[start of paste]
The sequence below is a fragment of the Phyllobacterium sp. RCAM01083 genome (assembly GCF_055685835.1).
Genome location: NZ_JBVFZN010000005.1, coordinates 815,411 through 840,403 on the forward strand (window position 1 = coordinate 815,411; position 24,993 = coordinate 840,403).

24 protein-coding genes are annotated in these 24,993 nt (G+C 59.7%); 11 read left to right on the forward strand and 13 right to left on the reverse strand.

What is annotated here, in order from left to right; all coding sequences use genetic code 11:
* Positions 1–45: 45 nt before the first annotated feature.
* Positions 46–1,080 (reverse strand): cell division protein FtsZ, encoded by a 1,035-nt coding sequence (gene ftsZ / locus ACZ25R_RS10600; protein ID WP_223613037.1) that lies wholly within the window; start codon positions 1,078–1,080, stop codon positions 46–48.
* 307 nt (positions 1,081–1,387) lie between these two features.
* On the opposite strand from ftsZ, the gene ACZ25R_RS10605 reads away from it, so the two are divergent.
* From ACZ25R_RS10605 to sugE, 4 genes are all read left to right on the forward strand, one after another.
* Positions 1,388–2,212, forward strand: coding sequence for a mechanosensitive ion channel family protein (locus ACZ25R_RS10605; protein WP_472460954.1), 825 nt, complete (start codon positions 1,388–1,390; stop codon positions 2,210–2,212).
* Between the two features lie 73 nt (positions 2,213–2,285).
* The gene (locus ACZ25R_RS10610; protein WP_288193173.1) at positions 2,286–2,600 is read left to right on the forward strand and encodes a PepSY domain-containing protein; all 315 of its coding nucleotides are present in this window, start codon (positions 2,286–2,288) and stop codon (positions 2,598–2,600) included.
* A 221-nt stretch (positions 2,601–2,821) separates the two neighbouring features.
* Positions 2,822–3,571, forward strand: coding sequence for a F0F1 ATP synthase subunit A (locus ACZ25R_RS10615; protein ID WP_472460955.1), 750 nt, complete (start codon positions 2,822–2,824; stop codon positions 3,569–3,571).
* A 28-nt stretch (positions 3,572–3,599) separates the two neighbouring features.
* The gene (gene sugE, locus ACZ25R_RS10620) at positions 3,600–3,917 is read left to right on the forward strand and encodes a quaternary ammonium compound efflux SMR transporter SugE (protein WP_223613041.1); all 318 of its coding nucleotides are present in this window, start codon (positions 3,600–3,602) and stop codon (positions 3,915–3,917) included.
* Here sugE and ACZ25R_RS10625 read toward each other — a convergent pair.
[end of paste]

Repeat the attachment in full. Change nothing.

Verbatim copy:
The sequence below is a fragment of the Phyllobacterium sp. RCAM01083 genome (assembly GCF_055685835.1).
Genome location: NZ_JBVFZN010000005.1, coordinates 815,411 through 840,403 on the forward strand (window position 1 = coordinate 815,411; position 24,993 = coordinate 840,403).

24 protein-coding genes are annotated in these 24,993 nt (G+C 59.7%); 11 read left to right on the forward strand and 13 right to left on the reverse strand.

What is annotated here, in order from left to right; all coding sequences use genetic code 11:
* Positions 1–45: 45 nt before the first annotated feature.
* Positions 46–1,080 (reverse strand): cell division protein FtsZ, encoded by a 1,035-nt coding sequence (gene ftsZ / locus ACZ25R_RS10600; protein ID WP_223613037.1) that lies wholly within the window; start codon positions 1,078–1,080, stop codon positions 46–48.
* 307 nt (positions 1,081–1,387) lie between these two features.
* On the opposite strand from ftsZ, the gene ACZ25R_RS10605 reads away from it, so the two are divergent.
* From ACZ25R_RS10605 to sugE, 4 genes are all read left to right on the forward strand, one after another.
* Positions 1,388–2,212, forward strand: coding sequence for a mechanosensitive ion channel family protein (locus ACZ25R_RS10605; protein WP_472460954.1), 825 nt, complete (start codon positions 1,388–1,390; stop codon positions 2,210–2,212).
* Between the two features lie 73 nt (positions 2,213–2,285).
* The gene (locus ACZ25R_RS10610; protein WP_288193173.1) at positions 2,286–2,600 is read left to right on the forward strand and encodes a PepSY domain-containing protein; all 315 of its coding nucleotides are present in this window, start codon (positions 2,286–2,288) and stop codon (positions 2,598–2,600) included.
* A 221-nt stretch (positions 2,601–2,821) separates the two neighbouring features.
* Positions 2,822–3,571, forward strand: coding sequence for a F0F1 ATP synthase subunit A (locus ACZ25R_RS10615; protein ID WP_472460955.1), 750 nt, complete (start codon positions 2,822–2,824; stop codon positions 3,569–3,571).
* A 28-nt stretch (positions 3,572–3,599) separates the two neighbouring features.
* The gene (gene sugE, locus ACZ25R_RS10620) at positions 3,600–3,917 is read left to right on the forward strand and encodes a quaternary ammonium compound efflux SMR transporter SugE (protein WP_223613041.1); all 318 of its coding nucleotides are present in this window, start codon (positions 3,600–3,602) and stop codon (positions 3,915–3,917) included.
* Here sugE and ACZ25R_RS10625 read toward each other — a convergent pair.